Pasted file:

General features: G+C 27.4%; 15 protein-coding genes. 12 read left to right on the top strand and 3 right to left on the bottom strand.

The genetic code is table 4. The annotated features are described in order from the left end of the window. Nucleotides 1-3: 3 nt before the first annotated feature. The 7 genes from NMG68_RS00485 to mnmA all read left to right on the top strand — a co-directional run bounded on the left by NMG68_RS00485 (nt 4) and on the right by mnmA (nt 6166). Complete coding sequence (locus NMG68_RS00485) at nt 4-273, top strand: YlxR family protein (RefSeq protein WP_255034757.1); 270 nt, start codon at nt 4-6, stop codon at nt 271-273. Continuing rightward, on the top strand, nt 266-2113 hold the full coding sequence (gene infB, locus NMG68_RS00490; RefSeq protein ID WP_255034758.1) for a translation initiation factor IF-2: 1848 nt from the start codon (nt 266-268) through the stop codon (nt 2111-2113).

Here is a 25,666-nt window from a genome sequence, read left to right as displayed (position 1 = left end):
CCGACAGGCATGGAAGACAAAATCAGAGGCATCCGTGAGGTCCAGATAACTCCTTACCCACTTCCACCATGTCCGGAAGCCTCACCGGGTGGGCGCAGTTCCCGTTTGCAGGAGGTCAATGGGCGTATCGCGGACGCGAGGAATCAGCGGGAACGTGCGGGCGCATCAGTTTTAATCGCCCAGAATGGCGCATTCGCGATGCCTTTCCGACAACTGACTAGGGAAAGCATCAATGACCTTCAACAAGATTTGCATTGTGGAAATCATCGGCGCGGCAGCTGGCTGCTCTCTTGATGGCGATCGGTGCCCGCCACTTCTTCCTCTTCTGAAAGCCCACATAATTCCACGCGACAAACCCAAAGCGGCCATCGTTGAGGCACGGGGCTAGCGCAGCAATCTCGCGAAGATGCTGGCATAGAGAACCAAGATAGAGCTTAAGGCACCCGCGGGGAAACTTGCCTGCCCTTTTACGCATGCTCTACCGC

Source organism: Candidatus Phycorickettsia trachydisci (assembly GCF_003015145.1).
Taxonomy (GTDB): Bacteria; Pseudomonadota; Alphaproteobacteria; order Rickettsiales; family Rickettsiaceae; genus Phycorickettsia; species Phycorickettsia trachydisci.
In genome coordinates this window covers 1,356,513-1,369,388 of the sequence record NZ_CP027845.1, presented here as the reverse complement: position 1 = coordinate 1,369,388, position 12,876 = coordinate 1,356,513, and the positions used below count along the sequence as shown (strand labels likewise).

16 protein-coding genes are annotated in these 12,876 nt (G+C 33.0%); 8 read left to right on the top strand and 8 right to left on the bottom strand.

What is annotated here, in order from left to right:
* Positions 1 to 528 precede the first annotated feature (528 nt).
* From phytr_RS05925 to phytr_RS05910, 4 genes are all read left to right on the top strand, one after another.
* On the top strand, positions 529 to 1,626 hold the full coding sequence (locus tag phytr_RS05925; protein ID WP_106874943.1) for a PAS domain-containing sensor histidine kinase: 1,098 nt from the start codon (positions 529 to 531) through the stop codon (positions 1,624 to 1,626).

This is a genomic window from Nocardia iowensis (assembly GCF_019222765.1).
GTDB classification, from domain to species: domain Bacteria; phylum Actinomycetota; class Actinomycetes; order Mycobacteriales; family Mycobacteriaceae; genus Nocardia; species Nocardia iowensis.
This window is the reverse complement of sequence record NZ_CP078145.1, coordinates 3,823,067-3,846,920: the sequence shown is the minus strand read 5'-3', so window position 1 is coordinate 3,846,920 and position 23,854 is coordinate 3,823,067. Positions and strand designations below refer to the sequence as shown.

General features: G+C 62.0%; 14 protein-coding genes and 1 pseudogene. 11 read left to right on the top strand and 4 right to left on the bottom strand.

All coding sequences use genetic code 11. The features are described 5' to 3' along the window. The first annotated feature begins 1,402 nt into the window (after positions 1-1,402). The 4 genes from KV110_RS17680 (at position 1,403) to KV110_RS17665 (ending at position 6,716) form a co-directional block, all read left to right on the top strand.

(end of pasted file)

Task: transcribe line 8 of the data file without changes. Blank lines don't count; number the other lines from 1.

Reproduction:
16 protein-coding genes are annotated in these 12,876 nt (G+C 33.0%); 8 read left to right on the top strand and 8 right to left on the bottom strand.